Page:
9941fceae8bd98ddda3ca08a0fefb935
2010-03-02 07:50:00

The Solar X-ray Imager (SXI) instrument, designed and built by Lockheed Martin at its Space Systems Advanced Technology Center (ATC) is ready for flight. Built for the NASA Goddard Space Flight Center (GSFC) in Greenbelt, Md., SXI is awaiting launch "“ scheduled for March 4 "“ on the National Oceanic and Atmospheric Administration (NOAA) GOES-P spacecraft from Cape Canaveral Air Force Station, Fla. SXI is one of a suite of instruments that resides on the current generation of...

2010-03-01 10:07:00

PALO ALTO, Calif., March 1 /PRNewswire/ -- The Solar X-ray Imager (SXI) instrument, designed and built by Lockheed Martin (NYSE: LMT) at its Space Systems Advanced Technology Center (ATC) is ready for flight. Built for the NASA Goddard Space Flight Center (GSFC) in Greenbelt, Md., SXI is awaiting launch - scheduled for March 2 - on the National Oceanic and Atmospheric Administration (NOAA) GOES-P spacecraft from Cape Canaveral Air Force Station, Fla. SXI is one of a suite of instruments...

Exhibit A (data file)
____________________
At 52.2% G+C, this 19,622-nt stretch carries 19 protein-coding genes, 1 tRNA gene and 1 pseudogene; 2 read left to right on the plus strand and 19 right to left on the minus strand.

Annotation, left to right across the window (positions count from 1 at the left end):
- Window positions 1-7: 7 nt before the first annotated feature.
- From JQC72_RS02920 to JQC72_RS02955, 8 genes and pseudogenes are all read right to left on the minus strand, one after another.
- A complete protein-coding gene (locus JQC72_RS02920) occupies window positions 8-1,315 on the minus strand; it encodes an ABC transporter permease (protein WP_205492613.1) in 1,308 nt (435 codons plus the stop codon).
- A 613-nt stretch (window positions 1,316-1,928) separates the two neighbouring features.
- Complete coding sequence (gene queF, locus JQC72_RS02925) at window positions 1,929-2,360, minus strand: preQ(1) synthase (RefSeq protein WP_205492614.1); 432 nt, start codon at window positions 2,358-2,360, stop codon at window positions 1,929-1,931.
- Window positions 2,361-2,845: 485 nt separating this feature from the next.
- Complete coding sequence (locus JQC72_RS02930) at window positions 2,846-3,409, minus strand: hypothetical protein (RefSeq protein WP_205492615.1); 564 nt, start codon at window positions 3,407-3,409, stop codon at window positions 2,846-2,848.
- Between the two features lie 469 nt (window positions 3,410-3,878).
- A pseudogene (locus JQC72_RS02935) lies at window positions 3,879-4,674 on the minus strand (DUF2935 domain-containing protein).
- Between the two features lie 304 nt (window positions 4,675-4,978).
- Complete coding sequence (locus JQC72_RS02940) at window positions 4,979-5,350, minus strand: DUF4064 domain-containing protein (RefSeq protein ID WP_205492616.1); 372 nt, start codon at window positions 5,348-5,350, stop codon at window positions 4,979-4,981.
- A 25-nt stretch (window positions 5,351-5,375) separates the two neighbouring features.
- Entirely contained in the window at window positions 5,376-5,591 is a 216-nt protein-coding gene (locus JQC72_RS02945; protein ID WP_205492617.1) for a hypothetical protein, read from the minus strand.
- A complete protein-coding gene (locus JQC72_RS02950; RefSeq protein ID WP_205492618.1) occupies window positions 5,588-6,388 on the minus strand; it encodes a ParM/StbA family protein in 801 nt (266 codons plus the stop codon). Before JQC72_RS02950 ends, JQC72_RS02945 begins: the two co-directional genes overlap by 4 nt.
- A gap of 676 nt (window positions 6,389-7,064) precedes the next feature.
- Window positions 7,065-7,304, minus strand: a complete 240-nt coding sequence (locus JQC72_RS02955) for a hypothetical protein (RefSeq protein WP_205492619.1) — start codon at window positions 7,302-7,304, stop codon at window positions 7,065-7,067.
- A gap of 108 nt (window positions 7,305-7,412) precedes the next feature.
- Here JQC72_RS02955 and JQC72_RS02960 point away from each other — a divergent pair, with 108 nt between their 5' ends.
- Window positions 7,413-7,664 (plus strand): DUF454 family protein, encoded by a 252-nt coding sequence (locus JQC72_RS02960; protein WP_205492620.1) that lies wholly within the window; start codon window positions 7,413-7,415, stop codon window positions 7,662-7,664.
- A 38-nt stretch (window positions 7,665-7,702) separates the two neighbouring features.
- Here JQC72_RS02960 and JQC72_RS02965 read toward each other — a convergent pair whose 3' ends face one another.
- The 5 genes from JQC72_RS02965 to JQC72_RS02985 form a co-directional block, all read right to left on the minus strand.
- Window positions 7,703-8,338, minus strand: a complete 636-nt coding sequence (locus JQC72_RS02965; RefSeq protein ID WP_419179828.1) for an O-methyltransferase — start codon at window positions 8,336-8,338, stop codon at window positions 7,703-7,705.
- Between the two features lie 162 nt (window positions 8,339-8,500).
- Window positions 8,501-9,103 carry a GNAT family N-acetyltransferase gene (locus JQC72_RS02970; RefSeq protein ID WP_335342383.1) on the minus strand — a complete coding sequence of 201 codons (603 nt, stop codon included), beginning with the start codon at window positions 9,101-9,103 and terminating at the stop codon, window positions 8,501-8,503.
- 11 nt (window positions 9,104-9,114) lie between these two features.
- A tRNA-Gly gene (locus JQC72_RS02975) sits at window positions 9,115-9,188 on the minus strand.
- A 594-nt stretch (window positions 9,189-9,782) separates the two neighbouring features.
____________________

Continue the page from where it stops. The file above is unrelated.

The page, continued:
38694fdcc4821855c33ba41c017c83961
2010-02-18 07:05:00

Imagine holding the entire sun in the palm of your hand. Now you can. A new iPhone app developed by NASA-supported programmers delivers a live global view of the sun directly to your cell phone. Users can fly around the star, zoom in on active regions, and monitor solar activity. "This is more than cool," says Dick Fisher, director of NASA's Heliophysics Division in Washington DC. "It's transformative. For the first time ever, we can monitor the sun as a living, breathing 3-dimensional...

68af32cdffc103538cc357e98baef9f1
2010-02-10 13:40:00

For some years now, an unorthodox idea has been gaining favor among astronomers. It contradicts old teachings and unsettles thoughtful observers, especially climatologists. "The sun," explains Lika Guhathakurta of NASA headquarters in Washington DC, "is a variable star." But it looks so constant... That's only a limitation of the human eye. Modern telescopes and spacecraft have penetrated the sun's blinding glare and found a maelstrom of unpredictable turmoil. Solar flares explode with the...